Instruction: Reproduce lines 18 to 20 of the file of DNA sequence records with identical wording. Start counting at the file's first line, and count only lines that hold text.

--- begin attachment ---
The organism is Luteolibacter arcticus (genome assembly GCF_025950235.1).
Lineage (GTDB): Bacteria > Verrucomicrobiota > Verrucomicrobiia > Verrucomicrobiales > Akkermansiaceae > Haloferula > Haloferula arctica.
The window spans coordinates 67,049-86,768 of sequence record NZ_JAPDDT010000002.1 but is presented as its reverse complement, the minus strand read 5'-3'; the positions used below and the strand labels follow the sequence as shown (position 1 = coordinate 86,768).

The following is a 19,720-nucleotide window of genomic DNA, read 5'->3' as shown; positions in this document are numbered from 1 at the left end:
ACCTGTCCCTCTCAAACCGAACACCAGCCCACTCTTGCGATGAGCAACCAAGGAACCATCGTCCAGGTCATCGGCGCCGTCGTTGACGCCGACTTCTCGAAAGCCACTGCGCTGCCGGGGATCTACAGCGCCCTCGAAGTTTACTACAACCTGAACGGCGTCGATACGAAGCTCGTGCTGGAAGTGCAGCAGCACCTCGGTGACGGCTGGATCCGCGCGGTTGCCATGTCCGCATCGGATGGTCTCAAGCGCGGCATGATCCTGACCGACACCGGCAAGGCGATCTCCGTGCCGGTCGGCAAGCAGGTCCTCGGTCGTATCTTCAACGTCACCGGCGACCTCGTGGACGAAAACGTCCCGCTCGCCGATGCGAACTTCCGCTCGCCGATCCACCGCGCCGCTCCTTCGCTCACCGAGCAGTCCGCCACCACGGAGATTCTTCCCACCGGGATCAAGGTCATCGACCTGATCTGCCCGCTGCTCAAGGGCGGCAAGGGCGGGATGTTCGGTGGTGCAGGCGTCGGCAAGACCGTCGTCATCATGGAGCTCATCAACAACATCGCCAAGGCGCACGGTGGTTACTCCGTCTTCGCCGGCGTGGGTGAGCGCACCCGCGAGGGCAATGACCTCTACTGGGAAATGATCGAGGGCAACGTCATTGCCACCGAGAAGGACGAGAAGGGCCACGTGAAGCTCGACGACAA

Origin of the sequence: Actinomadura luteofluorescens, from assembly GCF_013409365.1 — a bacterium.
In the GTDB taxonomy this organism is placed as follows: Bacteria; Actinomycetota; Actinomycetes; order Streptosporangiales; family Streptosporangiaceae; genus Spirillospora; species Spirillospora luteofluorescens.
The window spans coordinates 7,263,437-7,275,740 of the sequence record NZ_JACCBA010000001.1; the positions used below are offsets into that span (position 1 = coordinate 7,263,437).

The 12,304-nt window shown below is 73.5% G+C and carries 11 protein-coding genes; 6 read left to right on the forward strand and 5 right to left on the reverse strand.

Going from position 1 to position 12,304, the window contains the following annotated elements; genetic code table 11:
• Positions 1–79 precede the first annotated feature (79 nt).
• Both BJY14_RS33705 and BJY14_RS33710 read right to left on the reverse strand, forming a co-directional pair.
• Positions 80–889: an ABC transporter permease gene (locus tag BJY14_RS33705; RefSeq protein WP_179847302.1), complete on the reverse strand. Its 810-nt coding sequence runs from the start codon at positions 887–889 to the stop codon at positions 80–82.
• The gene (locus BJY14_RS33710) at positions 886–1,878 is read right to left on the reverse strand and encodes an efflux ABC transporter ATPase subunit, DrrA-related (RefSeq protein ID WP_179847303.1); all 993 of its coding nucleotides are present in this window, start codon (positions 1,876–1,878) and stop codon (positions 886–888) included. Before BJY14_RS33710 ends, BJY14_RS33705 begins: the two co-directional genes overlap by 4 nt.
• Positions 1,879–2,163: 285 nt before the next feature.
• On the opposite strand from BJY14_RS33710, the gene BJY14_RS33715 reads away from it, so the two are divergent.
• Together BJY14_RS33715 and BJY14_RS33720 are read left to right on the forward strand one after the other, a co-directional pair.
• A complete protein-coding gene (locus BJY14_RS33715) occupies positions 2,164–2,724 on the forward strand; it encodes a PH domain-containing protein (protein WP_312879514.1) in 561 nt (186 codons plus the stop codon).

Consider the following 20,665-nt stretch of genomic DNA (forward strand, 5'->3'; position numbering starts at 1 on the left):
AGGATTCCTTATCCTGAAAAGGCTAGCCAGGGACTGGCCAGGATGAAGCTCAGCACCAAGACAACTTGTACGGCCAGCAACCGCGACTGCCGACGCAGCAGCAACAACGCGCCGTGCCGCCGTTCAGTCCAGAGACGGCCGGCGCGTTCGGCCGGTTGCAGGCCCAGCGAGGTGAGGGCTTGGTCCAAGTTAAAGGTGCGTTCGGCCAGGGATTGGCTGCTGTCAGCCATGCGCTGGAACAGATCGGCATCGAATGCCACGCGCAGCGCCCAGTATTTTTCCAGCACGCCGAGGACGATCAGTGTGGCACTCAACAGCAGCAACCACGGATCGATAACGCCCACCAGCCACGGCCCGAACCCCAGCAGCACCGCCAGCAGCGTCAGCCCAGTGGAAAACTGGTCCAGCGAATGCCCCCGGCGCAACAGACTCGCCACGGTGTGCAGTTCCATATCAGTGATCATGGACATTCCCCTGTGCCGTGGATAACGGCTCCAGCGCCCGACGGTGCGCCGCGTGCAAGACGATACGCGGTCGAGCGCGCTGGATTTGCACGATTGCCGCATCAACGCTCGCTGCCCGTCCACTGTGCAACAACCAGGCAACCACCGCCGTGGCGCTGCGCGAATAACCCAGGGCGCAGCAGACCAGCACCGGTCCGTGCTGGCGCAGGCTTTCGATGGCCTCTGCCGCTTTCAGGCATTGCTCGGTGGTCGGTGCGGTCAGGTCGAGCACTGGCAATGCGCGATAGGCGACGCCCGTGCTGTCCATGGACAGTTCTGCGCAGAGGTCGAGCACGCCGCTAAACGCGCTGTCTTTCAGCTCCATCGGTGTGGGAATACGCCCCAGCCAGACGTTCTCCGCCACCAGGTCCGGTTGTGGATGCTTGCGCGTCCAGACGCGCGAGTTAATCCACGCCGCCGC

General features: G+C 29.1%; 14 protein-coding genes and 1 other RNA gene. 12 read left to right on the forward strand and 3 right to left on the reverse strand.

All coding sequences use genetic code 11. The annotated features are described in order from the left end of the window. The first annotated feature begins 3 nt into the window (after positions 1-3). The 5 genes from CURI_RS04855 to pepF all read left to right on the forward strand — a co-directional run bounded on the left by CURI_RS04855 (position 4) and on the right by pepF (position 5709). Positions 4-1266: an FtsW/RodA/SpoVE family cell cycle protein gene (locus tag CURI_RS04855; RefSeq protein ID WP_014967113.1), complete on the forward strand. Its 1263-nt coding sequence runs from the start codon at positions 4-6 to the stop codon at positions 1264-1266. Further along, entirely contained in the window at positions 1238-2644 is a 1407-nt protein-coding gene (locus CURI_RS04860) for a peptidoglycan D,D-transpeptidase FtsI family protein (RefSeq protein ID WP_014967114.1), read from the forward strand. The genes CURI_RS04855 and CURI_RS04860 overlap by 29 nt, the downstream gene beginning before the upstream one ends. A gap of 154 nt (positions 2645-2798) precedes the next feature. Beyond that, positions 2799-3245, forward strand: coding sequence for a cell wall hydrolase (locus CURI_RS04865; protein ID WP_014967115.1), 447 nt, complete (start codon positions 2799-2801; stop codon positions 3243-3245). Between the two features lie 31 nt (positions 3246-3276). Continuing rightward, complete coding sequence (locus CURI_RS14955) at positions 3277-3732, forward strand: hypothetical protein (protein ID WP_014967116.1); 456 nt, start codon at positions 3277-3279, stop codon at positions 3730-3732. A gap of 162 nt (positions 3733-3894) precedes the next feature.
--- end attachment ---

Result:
• A complete protein-coding gene (locus BJY14_RS33715) occupies positions 2,164–2,724 on the forward strand; it encodes a PH domain-containing protein (protein WP_312879514.1) in 561 nt (186 codons plus the stop codon).

Consider the following 20,665-nt stretch of genomic DNA (forward strand, 5'->3'; position numbering starts at 1 on the left):
AGGATTCCTTATCCTGAAAAGGCTAGCCAGGGACTGGCCAGGATGAAGCTCAGCACCAAGACAACTTGTACGGCCAGCAACCGCGACTGCCGACGCAGCAGCAACAACGCGCCGTGCCGCCGTTCAGTCCAGAGACGGCCGGCGCGTTCGGCCGGTTGCAGGCCCAGCGAGGTGAGGGCTTGGTCCAAGTTAAAGGTGCGTTCGGCCAGGGATTGGCTGCTGTCAGCCATGCGCTGGAACAGATCGGCATCGAATGCCACGCGCAGCGCCCAGTATTTTTCCAGCACGCCGAGGACGATCAGTGTGGCACTCAACAGCAGCAACCACGGATCGATAACGCCCACCAGCCACGGCCCGAACCCCAGCAGCACCGCCAGCAGCGTCAGCCCAGTGGAAAACTGGTCCAGCGAATGCCCCCGGCGCAACAGACTCGCCACGGTGTGCAGTTCCATATCAGTGATCATGGACATTCCCCTGTGCCGTGGATAACGGCTCCAGCGCCCGACGGTGCGCCGCGTGCAAGACGATACGCGGTCGAGCGCGCTGGATTTGCACGATTGCCGCATCAACGCTCGCTGCCCGTCCACTGTGCAACAACCAGGCAACCACCGCCGTGGCGCTGCGCGAATAACCCAGGGCGCAGCAGACCAGCACCGGTCCGTGCTGGCGCAGGCTTTCGATGGCCTCTGCCGCTTTCAGGCATTGCTCGGTGGTCGGTGCGGTCAGGTCGAGCACTGGCAATGCGCGATAGGCGACGCCCGTGCTGTCCATGGACAGTTCTGCGCAGAGGTCGAGCACGCCGCTAAACGCGCTGTCTTTCAGCTCCATCGGTGTGGGAATACGCCCCAGCCAGACGTTCTCCGCCACCAGGTCCGGTTGTGGATGCTTGCGCGTCCAGACGCGCGAGTTAATCCACGCCGCCGC